How would Humanism guide Environmentalism?
February 6, 2009
Let’s keep pursuing the question of how and why humanism would support environmentalism. We’ll have to go back to basics. What precisely is humanism? Looking at over 500 years of “humanism,” it is not too hard to find a common core of principled ideas. In fact, only two principles are sufficient, in my view.
Humanism is a lifestance, a philosophy, which prioritizes (1) this mortal life and (2) the ethical responsibilities we must share to best enhance this life for all.
Humanism is often confused with human-centrism. Human-centrism holds that only human beings have moral value and ethical priority. Unfortunately, some definitions and declarations of humanism do sound precisely like human-centrism, especially those dating from before 1950. Humanism should seek the preservation and enhancement of all life, not just for humans alone. Over the long history of humanism, humanists certainly have demanded that all of humanity deserve moral dignity and ethical priority. Humanists also have been impressed by the capacity of ordinary people to use their own intelligence to live morally without blind subservience to authority. But humanists have also struggled, in every century, to expand the circle—to expand the range of creatures who deserve respect and humane treatment.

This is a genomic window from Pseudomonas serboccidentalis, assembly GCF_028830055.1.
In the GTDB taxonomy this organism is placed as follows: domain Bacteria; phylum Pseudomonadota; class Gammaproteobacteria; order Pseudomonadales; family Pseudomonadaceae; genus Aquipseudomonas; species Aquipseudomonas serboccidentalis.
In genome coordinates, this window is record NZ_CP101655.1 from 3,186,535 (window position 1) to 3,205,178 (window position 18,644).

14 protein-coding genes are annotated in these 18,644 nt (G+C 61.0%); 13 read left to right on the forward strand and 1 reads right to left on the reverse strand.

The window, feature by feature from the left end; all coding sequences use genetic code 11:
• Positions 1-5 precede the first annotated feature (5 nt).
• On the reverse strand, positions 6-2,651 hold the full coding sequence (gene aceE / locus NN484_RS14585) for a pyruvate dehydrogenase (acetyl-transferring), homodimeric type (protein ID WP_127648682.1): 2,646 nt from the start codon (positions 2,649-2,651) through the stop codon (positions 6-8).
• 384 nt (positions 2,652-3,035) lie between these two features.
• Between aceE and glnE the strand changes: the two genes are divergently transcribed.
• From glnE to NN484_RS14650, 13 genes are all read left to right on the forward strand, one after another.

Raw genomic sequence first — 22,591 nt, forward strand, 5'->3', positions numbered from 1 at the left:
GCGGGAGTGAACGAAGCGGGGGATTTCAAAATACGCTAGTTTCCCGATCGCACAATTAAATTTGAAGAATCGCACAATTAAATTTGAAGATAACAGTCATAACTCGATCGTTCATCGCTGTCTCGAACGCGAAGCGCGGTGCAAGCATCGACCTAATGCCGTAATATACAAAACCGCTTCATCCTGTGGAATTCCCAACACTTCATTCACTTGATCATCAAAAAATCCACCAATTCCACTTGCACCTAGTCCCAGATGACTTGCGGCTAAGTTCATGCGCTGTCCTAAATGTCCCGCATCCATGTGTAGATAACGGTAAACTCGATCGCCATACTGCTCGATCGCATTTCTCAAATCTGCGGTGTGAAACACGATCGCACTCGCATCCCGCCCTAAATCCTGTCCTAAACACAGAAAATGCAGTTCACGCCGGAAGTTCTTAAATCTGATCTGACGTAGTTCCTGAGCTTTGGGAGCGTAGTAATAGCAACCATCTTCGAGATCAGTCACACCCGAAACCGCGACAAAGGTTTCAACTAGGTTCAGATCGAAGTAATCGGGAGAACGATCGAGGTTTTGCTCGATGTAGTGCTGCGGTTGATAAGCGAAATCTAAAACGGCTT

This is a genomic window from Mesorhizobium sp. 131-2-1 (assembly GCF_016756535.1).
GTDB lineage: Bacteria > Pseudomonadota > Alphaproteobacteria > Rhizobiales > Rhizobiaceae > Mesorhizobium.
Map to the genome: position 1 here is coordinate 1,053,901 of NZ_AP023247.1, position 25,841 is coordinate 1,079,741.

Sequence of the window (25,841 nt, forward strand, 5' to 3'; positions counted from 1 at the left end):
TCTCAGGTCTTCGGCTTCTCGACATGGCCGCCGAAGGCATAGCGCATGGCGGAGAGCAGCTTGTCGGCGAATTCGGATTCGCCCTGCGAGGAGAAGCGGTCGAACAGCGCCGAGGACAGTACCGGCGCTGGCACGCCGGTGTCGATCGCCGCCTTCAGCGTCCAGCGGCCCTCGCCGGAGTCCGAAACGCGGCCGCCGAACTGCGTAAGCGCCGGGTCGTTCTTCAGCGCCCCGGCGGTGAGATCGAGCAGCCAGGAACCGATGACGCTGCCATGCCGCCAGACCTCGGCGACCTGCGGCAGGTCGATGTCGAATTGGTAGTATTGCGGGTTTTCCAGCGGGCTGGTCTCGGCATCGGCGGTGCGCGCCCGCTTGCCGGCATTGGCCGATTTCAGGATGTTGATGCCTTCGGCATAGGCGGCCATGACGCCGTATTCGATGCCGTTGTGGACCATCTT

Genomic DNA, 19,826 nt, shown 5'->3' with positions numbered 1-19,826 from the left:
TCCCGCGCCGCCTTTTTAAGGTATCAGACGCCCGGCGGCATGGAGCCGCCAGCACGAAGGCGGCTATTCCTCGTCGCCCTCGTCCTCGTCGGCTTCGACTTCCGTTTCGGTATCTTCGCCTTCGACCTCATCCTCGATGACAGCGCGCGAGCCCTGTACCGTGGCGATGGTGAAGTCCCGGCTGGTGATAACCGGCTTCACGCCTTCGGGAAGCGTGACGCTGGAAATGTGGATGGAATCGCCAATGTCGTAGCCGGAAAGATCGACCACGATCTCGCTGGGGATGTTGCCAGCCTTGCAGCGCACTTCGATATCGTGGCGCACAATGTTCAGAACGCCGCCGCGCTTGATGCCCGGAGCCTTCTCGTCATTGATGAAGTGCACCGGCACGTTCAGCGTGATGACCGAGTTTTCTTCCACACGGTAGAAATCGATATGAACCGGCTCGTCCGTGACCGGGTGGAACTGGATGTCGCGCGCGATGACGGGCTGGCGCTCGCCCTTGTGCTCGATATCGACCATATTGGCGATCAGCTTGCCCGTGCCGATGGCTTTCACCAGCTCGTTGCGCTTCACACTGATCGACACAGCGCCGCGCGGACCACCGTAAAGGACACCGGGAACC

Humanism’s early struggles were to expand the circle to include people regardless of race or creed, and then to expand further, to include people regardless of class or gender or age. Over its long history, humanists have been mostly combating religious theologies and political ideologies that instead prioritize God, the afterlife, and an elite class who supposedly know how to rule over the rest of ignorant humanity. With theocracies and monarchies now in decline, and with democracy’s confidence in the people’s capacity for self-rule now increasing, humanism’s intense devotion for just humanity now sounds odd to many ears.
If contemporary humanism still places excessive emphasis on humanity’s priority, this can alarm and offend people who have turned their worry towards humanity’s harmful dominion over the rest of life on this planet. For example, many pro-environmentalists now reject humanism. This is unnecessary, because humanism only believes that this life has priority over any possible afterlife, and that those capable of taking ethical responsibility (at present, that’s us humans) should do so, for the good of all (that is, for all life and not just humans).
It is true that Enlightenment humanism was so impressed by human reason that it tended to fallaciously infer that only beings with reason had any moral value. We now realize that Enlightenment humanism went too far. Instead, humanity’s ability to reason and make moral decisions only makes it more urgent that we have serious ethical concern and take full responsibility for our impact on the whole planet. Humanism is perfectly compatible with any reasonable pro-environmentalism stance. Humanists should clearly renounce human-centrism, since human-centrism is outdated, and positively irresponsible and unethical. Humanism should help balance the needs of humans with the value of all life. Of course, the specific ways of achieving this aim are not so easy to figure out.